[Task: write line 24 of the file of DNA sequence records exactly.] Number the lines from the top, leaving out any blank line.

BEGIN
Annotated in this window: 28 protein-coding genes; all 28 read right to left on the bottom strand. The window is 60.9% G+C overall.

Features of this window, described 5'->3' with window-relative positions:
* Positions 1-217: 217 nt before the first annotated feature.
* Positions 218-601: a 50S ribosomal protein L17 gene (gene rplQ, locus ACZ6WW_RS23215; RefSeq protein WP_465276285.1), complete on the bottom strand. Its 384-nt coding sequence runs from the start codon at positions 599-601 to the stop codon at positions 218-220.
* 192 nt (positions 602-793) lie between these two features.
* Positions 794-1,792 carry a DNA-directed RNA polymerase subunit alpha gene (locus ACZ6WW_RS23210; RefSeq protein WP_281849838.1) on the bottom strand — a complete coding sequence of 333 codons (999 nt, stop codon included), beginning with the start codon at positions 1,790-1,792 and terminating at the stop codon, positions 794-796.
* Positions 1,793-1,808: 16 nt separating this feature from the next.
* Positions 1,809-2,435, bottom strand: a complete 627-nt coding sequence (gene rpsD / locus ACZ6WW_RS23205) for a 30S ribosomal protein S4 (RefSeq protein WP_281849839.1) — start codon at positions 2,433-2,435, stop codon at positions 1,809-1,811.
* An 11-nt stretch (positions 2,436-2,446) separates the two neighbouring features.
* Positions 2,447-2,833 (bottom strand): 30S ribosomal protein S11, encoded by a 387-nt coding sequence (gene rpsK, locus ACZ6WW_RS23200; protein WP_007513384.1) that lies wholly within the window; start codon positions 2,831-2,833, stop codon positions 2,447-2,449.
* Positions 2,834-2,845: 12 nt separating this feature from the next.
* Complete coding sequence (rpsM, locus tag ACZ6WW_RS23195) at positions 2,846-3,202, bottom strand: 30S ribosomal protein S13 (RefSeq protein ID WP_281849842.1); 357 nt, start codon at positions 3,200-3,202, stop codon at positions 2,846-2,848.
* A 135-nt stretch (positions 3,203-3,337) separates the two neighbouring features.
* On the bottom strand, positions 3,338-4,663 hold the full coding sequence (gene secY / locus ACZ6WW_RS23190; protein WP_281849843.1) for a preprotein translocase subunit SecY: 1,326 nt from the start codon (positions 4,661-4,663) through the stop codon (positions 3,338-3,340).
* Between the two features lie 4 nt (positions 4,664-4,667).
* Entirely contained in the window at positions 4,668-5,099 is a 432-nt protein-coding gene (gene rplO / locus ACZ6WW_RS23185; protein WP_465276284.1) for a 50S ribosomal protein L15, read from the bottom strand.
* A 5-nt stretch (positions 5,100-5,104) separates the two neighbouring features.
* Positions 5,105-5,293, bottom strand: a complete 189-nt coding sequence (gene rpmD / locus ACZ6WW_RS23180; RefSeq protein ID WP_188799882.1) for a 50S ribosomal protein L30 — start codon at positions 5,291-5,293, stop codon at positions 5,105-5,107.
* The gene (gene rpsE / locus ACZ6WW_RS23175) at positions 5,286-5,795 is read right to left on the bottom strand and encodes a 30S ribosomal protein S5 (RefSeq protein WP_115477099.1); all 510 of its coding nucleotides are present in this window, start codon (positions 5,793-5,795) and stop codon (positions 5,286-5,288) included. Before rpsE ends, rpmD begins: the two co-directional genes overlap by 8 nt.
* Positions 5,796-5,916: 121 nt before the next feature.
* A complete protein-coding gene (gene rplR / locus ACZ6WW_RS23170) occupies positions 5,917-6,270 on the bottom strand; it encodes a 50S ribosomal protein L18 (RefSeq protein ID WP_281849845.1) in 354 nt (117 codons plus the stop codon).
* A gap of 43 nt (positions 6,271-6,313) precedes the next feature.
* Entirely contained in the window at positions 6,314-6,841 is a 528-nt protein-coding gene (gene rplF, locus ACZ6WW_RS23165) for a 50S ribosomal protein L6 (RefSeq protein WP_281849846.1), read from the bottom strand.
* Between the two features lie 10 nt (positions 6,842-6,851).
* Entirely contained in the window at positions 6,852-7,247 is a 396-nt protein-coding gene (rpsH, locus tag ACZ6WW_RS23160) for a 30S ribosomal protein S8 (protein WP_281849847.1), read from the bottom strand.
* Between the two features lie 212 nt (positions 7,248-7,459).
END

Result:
* Between the two features lie 10 nt (positions 6,842-6,851).